DC Brain Bee Encourages Pursuit of Science Careers
A few days a week, you can find DC high schooler Sophia Diggs-Galligan working in a lab alongside experienced scientists analyzing the structural differences in the brains of humans’ closest living relatives, chimpanzees and bonobos.
Given her early interest in neuroscience — reading the published works of famed neurologist Oliver Sacks at a young age — and her continued dedication to the subject during her high school career, Sophia’s victory at the DC Regional Brain Bee earlier this month may not have surprised many who know her.
“Sophia’s enthusiasm is genuine and infectious,” said Chet Sherwood, a professor of anthropology at George Washington University, in whose lab Sophia works.
Sophia was one of 16 students who tested their neuroscience knowledge February 9 during the DC Regional Brain Bee, a question-and-answer competition open to local high schoolers and hosted by the Society for Neuroscience (SfN). Local neuroscientists from institutions including NIH, George Washington University, Georgetown University, and the University of Maryland volunteered as judges for the event.
Norbert Myslinski, an associate professor at the University of Maryland, who received SfN’s Science Educator Award in 2016, founded the Brain Bee in 1999 to inspire young students to pursue careers in biomedical sciences. About 30,000 students from more than 40 countries participate in regional and national brain bees, with the winners taking part in the international contest. To compete, students learn a broad spectrum of complex biological information from the Society for Neuroscience’s Brain Facts book.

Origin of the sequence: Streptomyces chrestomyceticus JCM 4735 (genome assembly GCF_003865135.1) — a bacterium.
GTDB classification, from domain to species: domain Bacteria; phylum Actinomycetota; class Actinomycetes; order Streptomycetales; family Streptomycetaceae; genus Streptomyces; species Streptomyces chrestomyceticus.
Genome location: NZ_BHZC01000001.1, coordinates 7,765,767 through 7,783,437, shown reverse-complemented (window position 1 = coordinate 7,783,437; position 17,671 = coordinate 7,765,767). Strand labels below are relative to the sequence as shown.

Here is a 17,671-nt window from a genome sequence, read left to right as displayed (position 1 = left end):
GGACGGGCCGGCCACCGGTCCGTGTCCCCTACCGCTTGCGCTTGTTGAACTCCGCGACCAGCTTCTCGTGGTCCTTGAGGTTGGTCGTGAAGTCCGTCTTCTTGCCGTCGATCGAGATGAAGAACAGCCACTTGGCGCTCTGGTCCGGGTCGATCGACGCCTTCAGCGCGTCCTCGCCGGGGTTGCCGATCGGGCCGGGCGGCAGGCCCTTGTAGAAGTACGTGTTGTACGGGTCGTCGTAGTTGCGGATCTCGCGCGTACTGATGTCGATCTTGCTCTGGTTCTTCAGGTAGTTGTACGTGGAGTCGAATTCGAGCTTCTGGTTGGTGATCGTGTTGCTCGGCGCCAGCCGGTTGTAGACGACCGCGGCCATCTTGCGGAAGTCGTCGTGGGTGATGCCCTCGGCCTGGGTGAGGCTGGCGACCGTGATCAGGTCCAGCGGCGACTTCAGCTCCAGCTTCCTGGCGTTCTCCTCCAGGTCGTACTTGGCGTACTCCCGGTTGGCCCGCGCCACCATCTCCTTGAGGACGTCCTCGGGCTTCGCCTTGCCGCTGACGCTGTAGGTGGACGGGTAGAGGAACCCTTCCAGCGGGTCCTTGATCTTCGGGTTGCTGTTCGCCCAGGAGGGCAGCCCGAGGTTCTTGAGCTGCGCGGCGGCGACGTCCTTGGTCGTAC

Ben Fiore-Walker, manager of the Department of Diversity Programs at the American Chemical Society and a former neuroscience professor at Georgetown University, moderated the DC Brain Bee and has been at the heart of local competition for about 15 years. His longtime involvement has enabled him to witness the stimulating and encouraging experiences of many students. He said neuroscience can spark a curiosity in the sciences, which students might otherwise find intimidating.
This year, three young women took the top three spots in the DC Brain Bee. Returning competitor Maggie Wang of Montgomery Blair High School in Silver Spring, Md., came in third place. In her free time Maggie works with kids with autism at her local recreation center, and she plans to return to the competition again next year. Second-place winner Noor Amin of Sidwell Friends School brought levity to the competition when she pulled out and put on what appeared to be a karate headband at the start of the final round. And Sophia, a junior from School Without Walls High School in DC’s Foggy Bottom neighborhood, came out on top.
Just steps away from Sophia’s school is Sherwood’s Laboratory of Evolutionary Neuroscience. Sherwood said it is very rare for him to take on a high school student, but after Sophia impressed him in an informational interview, he welcomed her to participate in his lab.
Sophia said she’s most interested in, “the ramifications that neuroscience can have on social issues, on philosophy, on the way we understand consciousness, and what it means to be human. I’m very much interested in how the small chemical details of the brain can affect the larger picture.”
Sophia, who aspires to be a neurobiologist one day, will go on to compete in the U.S. National Brain Bee March 17-19 in Baltimore.